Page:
Towards strong coupling of a single spin with a superconducting circuit: Flux qubits in 3D cavities.
The flux qubit is often considered as a major design for the future of quantum integrated circuits and its properties have triggered intense interest in the last decade [1-2]. This superconducting circuit behaves as a two-level system, each level being characterized by the direction of a macroscopic permanent current flowing in the loop of the qubit. The permanent current, typically of the order of several hundreds of nAs, generates a large magnetic dipole, which offers interesting prospects for hybrid quantum circuits . However, the flux qubit suffers from limited and irreproducible lifetimes which prevent these potential applications. Recently, a novel architecture where qubits are placed in a three dimensional cavity was introduced for transmon qubit . It was shown that coherence properties can be greatly improved.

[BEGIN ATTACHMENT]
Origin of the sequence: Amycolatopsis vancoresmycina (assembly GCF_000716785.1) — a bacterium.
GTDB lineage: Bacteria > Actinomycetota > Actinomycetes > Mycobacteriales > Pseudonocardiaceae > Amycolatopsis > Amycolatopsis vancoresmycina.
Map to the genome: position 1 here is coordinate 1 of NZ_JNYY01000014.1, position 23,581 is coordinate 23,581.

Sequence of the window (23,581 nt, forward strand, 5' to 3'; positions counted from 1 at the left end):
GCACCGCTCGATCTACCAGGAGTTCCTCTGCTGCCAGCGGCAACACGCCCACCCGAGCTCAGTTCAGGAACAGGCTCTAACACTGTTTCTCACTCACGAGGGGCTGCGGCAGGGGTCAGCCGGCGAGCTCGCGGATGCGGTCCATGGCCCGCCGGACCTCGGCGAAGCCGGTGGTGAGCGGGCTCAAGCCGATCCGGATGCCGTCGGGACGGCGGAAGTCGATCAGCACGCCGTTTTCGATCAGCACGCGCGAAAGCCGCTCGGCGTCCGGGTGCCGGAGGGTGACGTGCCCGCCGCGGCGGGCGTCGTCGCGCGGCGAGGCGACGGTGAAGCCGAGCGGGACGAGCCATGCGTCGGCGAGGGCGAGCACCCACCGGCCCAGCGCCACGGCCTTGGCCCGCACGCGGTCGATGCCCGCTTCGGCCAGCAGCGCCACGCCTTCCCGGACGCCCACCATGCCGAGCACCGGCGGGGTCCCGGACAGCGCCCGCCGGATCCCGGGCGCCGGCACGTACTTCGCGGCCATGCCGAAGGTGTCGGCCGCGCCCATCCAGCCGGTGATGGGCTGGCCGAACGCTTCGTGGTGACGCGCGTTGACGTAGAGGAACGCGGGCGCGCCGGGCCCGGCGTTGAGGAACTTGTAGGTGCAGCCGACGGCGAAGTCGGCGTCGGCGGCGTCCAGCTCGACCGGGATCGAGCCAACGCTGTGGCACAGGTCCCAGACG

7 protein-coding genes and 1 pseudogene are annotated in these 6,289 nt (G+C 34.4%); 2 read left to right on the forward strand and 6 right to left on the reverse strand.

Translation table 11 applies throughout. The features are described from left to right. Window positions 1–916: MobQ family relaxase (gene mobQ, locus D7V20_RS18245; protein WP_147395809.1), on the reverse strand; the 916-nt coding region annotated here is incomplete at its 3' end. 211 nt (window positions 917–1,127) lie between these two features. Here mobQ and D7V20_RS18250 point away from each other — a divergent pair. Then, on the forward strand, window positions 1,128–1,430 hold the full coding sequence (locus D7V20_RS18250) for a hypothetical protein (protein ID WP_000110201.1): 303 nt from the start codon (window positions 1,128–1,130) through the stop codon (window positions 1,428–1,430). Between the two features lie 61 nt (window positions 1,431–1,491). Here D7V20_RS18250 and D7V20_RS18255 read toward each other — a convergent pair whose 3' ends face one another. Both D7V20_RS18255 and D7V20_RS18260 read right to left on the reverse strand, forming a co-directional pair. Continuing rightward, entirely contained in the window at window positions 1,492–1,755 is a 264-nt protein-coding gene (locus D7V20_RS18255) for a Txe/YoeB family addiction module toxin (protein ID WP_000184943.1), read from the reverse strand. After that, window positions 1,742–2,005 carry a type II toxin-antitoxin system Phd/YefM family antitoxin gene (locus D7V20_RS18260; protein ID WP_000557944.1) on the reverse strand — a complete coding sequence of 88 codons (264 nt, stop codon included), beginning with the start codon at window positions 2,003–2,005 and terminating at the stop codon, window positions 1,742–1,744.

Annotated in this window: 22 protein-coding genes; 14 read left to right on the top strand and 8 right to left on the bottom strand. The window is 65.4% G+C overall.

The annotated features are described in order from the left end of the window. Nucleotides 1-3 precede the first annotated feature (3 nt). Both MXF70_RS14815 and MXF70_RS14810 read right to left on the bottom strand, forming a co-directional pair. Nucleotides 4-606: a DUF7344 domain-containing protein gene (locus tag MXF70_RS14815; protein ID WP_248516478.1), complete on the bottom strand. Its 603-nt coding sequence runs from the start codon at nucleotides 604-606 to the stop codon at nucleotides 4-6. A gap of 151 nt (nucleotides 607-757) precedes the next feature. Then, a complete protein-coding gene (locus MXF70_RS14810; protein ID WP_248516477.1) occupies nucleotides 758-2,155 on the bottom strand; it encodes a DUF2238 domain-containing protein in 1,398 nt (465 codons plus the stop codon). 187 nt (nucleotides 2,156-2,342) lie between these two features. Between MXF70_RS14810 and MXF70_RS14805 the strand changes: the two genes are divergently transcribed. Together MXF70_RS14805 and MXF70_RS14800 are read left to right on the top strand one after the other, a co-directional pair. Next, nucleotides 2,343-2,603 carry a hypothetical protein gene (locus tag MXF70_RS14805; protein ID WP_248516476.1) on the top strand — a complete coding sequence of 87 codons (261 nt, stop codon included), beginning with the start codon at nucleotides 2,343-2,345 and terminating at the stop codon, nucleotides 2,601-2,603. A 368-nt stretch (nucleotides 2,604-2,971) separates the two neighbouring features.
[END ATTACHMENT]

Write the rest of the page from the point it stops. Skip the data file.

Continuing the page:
I will present the first measurements of flux qubits in a three dimensional cavity and show that they can reach long and more reproducible T1. The qubits were fabricated on a sapphire substrate and were measured by coupling them inductively to an on-chip superconducting resonator embedded in a three dimensional copper cavity. All the measured flux qubits exhibit an intrinsic T1 comprised between 5 and 13 us.
These long and reproducible depolarization times are a key element to reach the strong coupling limit with a single spin as suggested in . I will describe our current experimental efforts towards this long term objective.
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